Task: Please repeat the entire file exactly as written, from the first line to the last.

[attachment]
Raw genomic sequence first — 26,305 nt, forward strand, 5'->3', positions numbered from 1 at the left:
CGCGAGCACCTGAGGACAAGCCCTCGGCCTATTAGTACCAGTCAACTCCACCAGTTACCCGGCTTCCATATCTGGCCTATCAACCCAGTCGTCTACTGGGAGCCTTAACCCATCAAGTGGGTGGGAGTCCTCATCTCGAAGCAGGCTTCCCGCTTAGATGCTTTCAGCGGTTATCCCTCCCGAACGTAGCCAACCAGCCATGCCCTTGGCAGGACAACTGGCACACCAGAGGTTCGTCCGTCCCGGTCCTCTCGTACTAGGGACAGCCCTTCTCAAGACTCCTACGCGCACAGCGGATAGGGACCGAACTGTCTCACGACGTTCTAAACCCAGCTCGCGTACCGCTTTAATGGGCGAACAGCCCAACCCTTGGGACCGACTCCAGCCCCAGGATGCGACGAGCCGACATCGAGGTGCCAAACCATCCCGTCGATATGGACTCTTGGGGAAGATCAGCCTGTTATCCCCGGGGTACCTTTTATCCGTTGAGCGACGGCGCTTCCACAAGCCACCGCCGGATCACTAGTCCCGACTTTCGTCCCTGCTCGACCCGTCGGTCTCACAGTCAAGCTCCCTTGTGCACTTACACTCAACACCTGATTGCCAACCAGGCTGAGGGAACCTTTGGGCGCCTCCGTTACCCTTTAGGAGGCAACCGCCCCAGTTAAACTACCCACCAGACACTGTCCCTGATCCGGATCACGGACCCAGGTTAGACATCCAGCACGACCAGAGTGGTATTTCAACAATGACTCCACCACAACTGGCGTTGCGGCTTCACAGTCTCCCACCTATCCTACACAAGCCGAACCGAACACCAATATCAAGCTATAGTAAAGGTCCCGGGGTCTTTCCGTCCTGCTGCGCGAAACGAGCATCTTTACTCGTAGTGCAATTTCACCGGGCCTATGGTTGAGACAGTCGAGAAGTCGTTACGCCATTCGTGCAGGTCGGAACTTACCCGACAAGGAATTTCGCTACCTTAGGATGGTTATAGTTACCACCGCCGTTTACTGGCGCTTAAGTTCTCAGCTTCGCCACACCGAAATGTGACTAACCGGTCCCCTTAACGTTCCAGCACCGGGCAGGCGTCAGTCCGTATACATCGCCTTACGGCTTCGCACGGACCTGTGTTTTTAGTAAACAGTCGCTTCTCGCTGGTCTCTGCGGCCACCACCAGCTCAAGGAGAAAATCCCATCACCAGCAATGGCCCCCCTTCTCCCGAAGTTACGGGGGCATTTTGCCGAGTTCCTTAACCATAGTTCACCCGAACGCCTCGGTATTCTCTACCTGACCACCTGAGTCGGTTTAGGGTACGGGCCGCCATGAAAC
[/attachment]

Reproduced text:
Raw genomic sequence first — 26,305 nt, forward strand, 5'->3', positions numbered from 1 at the left:
CGCGAGCACCTGAGGACAAGCCCTCGGCCTATTAGTACCAGTCAACTCCACCAGTTACCCGGCTTCCATATCTGGCCTATCAACCCAGTCGTCTACTGGGAGCCTTAACCCATCAAGTGGGTGGGAGTCCTCATCTCGAAGCAGGCTTCCCGCTTAGATGCTTTCAGCGGTTATCCCTCCCGAACGTAGCCAACCAGCCATGCCCTTGGCAGGACAACTGGCACACCAGAGGTTCGTCCGTCCCGGTCCTCTCGTACTAGGGACAGCCCTTCTCAAGACTCCTACGCGCACAGCGGATAGGGACCGAACTGTCTCACGACGTTCTAAACCCAGCTCGCGTACCGCTTTAATGGGCGAACAGCCCAACCCTTGGGACCGACTCCAGCCCCAGGATGCGACGAGCCGACATCGAGGTGCCAAACCATCCCGTCGATATGGACTCTTGGGGAAGATCAGCCTGTTATCCCCGGGGTACCTTTTATCCGTTGAGCGACGGCGCTTCCACAAGCCACCGCCGGATCACTAGTCCCGACTTTCGTCCCTGCTCGACCCGTCGGTCTCACAGTCAAGCTCCCTTGTGCACTTACACTCAACACCTGATTGCCAACCAGGCTGAGGGAACCTTTGGGCGCCTCCGTTACCCTTTAGGAGGCAACCGCCCCAGTTAAACTACCCACCAGACACTGTCCCTGATCCGGATCACGGACCCAGGTTAGACATCCAGCACGACCAGAGTGGTATTTCAACAATGACTCCACCACAACTGGCGTTGCGGCTTCACAGTCTCCCACCTATCCTACACAAGCCGAACCGAACACCAATATCAAGCTATAGTAAAGGTCCCGGGGTCTTTCCGTCCTGCTGCGCGAAACGAGCATCTTTACTCGTAGTGCAATTTCACCGGGCCTATGGTTGAGACAGTCGAGAAGTCGTTACGCCATTCGTGCAGGTCGGAACTTACCCGACAAGGAATTTCGCTACCTTAGGATGGTTATAGTTACCACCGCCGTTTACTGGCGCTTAAGTTCTCAGCTTCGCCACACCGAAATGTGACTAACCGGTCCCCTTAACGTTCCAGCACCGGGCAGGCGTCAGTCCGTATACATCGCCTTACGGCTTCGCACGGACCTGTGTTTTTAGTAAACAGTCGCTTCTCGCTGGTCTCTGCGGCCACCACCAGCTCAAGGAGAAAATCCCATCACCAGCAATGGCCCCCCTTCTCCCGAAGTTACGGGGGCATTTTGCCGAGTTCCTTAACCATAGTTCACCCGAACGCCTCGGTATTCTCTACCTGACCACCTGAGTCGGTTTAGGGTACGGGCCGCCATGAAAC